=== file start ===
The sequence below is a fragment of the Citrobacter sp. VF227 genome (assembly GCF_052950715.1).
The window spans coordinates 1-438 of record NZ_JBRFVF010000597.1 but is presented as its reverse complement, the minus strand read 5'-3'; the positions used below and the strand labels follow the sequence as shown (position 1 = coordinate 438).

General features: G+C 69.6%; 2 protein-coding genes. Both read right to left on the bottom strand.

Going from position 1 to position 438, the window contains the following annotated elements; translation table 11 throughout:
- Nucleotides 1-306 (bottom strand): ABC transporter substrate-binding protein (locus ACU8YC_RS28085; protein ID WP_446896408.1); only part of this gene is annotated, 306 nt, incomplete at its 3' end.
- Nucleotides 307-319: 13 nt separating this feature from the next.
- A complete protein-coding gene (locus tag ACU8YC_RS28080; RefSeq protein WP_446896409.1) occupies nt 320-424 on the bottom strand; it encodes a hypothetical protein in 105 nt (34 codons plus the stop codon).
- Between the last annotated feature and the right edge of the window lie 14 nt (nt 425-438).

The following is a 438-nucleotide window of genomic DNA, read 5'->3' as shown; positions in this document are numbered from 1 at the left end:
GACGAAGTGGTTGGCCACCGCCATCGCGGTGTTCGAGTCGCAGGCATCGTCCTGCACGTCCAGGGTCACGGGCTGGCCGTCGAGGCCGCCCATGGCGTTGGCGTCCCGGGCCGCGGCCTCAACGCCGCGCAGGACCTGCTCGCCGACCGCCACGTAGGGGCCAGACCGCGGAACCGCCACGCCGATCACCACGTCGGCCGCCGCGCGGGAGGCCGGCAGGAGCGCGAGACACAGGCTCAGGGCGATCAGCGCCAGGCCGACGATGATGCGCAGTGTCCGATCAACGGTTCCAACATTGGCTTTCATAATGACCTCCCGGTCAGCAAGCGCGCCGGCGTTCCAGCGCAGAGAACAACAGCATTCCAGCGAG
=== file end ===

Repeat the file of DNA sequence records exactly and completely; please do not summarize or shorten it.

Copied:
The sequence below is a fragment of the Citrobacter sp. VF227 genome (assembly GCF_052950715.1).
The window spans coordinates 1-438 of record NZ_JBRFVF010000597.1 but is presented as its reverse complement, the minus strand read 5'-3'; the positions used below and the strand labels follow the sequence as shown (position 1 = coordinate 438).

General features: G+C 69.6%; 2 protein-coding genes. Both read right to left on the bottom strand.

Going from position 1 to position 438, the window contains the following annotated elements; translation table 11 throughout:
- Nucleotides 1-306 (bottom strand): ABC transporter substrate-binding protein (locus ACU8YC_RS28085; protein ID WP_446896408.1); only part of this gene is annotated, 306 nt, incomplete at its 3' end.
- Nucleotides 307-319: 13 nt separating this feature from the next.
- A complete protein-coding gene (locus tag ACU8YC_RS28080; RefSeq protein WP_446896409.1) occupies nt 320-424 on the bottom strand; it encodes a hypothetical protein in 105 nt (34 codons plus the stop codon).
- Between the last annotated feature and the right edge of the window lie 14 nt (nt 425-438).

The following is a 438-nucleotide window of genomic DNA, read 5'->3' as shown; positions in this document are numbered from 1 at the left end:
GACGAAGTGGTTGGCCACCGCCATCGCGGTGTTCGAGTCGCAGGCATCGTCCTGCACGTCCAGGGTCACGGGCTGGCCGTCGAGGCCGCCCATGGCGTTGGCGTCCCGGGCCGCGGCCTCAACGCCGCGCAGGACCTGCTCGCCGACCGCCACGTAGGGGCCAGACCGCGGAACCGCCACGCCGATCACCACGTCGGCCGCCGCGCGGGAGGCCGGCAGGAGCGCGAGACACAGGCTCAGGGCGATCAGCGCCAGGCCGACGATGATGCGCAGTGTCCGATCAACGGTTCCAACATTGGCTTTCATAATGACCTCCCGGTCAGCAAGCGCGCCGGCGTTCCAGCGCAGAGAACAACAGCATTCCAGCGAG